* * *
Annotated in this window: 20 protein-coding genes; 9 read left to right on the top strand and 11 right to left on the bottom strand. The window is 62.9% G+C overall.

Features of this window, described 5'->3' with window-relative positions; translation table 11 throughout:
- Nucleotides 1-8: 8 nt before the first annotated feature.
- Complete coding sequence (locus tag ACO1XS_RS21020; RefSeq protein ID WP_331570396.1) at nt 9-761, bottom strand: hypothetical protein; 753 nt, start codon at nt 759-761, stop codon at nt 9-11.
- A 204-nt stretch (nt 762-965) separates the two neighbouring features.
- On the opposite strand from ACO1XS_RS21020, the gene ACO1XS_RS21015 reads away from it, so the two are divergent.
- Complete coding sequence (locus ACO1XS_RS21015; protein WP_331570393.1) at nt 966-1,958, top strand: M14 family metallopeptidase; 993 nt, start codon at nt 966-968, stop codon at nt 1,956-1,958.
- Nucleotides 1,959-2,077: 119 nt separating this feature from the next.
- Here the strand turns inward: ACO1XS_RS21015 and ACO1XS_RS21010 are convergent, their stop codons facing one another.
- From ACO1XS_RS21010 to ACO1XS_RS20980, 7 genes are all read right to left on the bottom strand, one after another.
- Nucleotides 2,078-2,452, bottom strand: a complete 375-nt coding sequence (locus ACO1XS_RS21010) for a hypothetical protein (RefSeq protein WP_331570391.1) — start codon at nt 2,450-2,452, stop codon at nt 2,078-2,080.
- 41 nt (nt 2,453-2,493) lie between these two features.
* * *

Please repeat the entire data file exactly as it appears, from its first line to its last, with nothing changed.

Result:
Annotated in this window: 20 protein-coding genes; 9 read left to right on the top strand and 11 right to left on the bottom strand. The window is 62.9% G+C overall.

Features of this window, described 5'->3' with window-relative positions; translation table 11 throughout:
- Nucleotides 1-8: 8 nt before the first annotated feature.
- Complete coding sequence (locus tag ACO1XS_RS21020; RefSeq protein ID WP_331570396.1) at nt 9-761, bottom strand: hypothetical protein; 753 nt, start codon at nt 759-761, stop codon at nt 9-11.
- A 204-nt stretch (nt 762-965) separates the two neighbouring features.
- On the opposite strand from ACO1XS_RS21020, the gene ACO1XS_RS21015 reads away from it, so the two are divergent.
- Complete coding sequence (locus ACO1XS_RS21015; protein WP_331570393.1) at nt 966-1,958, top strand: M14 family metallopeptidase; 993 nt, start codon at nt 966-968, stop codon at nt 1,956-1,958.
- Nucleotides 1,959-2,077: 119 nt separating this feature from the next.
- Here the strand turns inward: ACO1XS_RS21015 and ACO1XS_RS21010 are convergent, their stop codons facing one another.
- From ACO1XS_RS21010 to ACO1XS_RS20980, 7 genes are all read right to left on the bottom strand, one after another.
- Nucleotides 2,078-2,452, bottom strand: a complete 375-nt coding sequence (locus ACO1XS_RS21010) for a hypothetical protein (RefSeq protein WP_331570391.1) — start codon at nt 2,450-2,452, stop codon at nt 2,078-2,080.
- 41 nt (nt 2,453-2,493) lie between these two features.